Chromosomes make a rapid retreat from nuclear territories
Chromosomes move faster than we first thought. Research published in BioMed Central's open access journal, Genome Biology, details new findings about the way chromosomes move around the nucleus when leaving the proliferative stage of the cell cycle and entering quiescence - and the unexpected speed at which they move.
Researchers from Brunel University's Institute for Cancer Genetics and Pharmacogenomics have been trying to understand how human chromosomes occupy different territories at different stages of the cell cycle. It was already known that some chromosomes move from a characteristic non-random distribution during quiescence to an alternative distribution during the proliferative stage of cell growth, and that this migration can take up to 36 hours. The movements are thought to be necessary in order to place chromosomes with more active genes in an optimal position for transcription. However, this new research shows that in the other direction, from proliferation to quiescence, chromosomal territory reorganisation is surprisingly speedy.
Research leader, Joanna Bridger said, "Excitingly, we found that chromosome repositioning was very rapid and complete within 15 minutes". Primary human fibroblast quiescence was induced by starving the cells of serum. Then, by using 2D-FISH imaging analysis to map the chromosome territory locations of all 22 autosomes plus the two sex chromosomes, a possible mechanism for this rapid movement was unearthed. Knowing that actin and myosin motors are involved in chromosome migration during mitosis, Bridger and her team inhibited the polymerisation of these two proteins and sure enough found that the chromosomes stayed put.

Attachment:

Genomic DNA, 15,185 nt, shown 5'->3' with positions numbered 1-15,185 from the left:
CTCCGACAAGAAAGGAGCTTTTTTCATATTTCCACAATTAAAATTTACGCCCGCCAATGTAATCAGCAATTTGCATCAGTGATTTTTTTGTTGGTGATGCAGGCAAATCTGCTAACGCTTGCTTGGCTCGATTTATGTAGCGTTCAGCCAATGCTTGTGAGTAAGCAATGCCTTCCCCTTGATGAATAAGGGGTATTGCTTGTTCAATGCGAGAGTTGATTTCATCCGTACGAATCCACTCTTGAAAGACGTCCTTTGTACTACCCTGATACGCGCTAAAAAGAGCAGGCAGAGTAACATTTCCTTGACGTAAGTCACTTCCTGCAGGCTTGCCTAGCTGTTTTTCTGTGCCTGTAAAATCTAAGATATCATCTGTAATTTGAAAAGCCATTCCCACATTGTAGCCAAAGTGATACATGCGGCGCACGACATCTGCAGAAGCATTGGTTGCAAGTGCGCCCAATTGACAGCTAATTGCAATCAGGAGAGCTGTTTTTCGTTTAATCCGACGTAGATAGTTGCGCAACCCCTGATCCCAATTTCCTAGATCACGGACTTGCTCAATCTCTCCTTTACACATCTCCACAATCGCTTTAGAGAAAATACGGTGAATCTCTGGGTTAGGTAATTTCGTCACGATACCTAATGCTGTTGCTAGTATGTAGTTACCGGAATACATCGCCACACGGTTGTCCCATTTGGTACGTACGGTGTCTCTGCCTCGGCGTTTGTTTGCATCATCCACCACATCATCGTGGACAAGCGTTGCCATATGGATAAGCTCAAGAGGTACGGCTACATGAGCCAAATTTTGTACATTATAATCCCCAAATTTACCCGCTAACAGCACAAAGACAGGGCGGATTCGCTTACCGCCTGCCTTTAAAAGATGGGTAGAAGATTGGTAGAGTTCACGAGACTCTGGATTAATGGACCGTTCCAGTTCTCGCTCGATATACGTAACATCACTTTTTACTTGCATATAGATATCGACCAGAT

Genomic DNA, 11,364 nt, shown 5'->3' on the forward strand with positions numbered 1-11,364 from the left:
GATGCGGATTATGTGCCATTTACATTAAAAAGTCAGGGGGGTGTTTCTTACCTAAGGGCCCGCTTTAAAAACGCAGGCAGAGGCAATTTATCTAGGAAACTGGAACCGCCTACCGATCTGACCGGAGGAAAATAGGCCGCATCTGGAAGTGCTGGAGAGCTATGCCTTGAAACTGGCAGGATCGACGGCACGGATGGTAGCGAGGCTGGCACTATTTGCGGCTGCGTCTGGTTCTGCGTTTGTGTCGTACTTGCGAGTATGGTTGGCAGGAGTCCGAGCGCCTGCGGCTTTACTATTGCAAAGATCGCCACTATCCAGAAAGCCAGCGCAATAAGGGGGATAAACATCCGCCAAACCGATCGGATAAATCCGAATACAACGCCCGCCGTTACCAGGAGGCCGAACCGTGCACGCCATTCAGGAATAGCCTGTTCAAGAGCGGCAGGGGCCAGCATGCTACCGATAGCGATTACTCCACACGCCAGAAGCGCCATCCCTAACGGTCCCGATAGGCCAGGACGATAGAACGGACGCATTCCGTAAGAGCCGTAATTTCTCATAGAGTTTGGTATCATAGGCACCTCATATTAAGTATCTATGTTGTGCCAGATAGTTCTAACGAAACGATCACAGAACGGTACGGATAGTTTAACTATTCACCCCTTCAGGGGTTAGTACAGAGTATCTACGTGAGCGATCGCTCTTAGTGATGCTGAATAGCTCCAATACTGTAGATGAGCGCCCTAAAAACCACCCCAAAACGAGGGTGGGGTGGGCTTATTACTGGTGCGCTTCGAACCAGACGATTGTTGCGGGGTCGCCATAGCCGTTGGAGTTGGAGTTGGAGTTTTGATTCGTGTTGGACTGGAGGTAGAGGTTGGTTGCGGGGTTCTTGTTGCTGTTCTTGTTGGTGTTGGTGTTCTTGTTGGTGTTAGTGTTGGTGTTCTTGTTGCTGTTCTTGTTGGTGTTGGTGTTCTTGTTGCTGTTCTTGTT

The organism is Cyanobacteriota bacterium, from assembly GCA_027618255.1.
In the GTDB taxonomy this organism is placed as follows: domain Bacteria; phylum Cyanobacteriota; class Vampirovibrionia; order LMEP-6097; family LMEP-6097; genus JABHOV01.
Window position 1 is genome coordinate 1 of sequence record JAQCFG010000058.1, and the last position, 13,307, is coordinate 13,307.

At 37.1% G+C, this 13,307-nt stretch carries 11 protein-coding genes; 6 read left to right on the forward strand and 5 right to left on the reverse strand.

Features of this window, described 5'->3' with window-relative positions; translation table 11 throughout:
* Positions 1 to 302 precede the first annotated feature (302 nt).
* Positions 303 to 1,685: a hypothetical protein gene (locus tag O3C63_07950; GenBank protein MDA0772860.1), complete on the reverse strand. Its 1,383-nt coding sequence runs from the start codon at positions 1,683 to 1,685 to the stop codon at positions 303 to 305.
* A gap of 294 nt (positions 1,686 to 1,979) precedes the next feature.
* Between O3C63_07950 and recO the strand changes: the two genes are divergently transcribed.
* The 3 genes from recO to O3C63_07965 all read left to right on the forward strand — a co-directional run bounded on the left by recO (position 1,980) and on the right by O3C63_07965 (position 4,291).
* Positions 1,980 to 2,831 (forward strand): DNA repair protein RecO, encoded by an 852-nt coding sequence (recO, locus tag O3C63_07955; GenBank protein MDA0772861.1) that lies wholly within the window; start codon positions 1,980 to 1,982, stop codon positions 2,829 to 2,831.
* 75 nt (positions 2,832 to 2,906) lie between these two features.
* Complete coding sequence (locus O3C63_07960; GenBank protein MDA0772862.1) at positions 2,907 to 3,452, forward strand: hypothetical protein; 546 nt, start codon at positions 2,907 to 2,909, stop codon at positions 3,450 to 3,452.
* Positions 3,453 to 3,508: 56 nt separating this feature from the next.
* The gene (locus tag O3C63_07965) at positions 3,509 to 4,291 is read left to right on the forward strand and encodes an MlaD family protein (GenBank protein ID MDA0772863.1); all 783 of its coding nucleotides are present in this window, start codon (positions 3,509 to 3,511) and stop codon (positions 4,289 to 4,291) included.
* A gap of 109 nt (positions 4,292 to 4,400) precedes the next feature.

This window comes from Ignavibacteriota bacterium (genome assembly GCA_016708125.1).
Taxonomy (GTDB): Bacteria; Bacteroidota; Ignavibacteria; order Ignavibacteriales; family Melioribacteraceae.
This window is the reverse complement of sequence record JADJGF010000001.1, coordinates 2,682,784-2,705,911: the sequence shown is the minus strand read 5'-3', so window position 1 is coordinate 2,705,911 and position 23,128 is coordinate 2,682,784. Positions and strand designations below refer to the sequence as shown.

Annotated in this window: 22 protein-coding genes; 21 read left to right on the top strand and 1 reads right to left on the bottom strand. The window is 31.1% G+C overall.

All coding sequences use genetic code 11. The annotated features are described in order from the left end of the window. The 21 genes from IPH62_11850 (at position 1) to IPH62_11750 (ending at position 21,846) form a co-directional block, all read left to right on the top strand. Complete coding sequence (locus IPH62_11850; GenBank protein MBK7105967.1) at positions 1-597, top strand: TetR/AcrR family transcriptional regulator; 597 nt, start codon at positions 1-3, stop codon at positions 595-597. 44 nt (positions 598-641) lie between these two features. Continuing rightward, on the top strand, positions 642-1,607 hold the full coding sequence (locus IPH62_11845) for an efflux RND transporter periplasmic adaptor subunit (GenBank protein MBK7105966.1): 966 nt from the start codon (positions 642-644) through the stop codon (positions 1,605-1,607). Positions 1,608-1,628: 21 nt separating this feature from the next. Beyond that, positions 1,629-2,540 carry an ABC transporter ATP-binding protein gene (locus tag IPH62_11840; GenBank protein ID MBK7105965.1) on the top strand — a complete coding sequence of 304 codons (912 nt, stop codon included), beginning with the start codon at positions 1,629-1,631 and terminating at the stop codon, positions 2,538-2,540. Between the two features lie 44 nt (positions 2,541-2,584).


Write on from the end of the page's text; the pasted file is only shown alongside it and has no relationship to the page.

Bridger continues, "These data imply that rapid chromosome movement as they respond to a removal of growth factors is due to an energy-driven process involving a nuclear actin: myosin motor function". Further work involving cells transfected with siRNA to block the transcription of nuclear myosin 1ß reveals that this isoform of the protein is the most likely candidate for significant involvement in chromosomal territory reorganisation.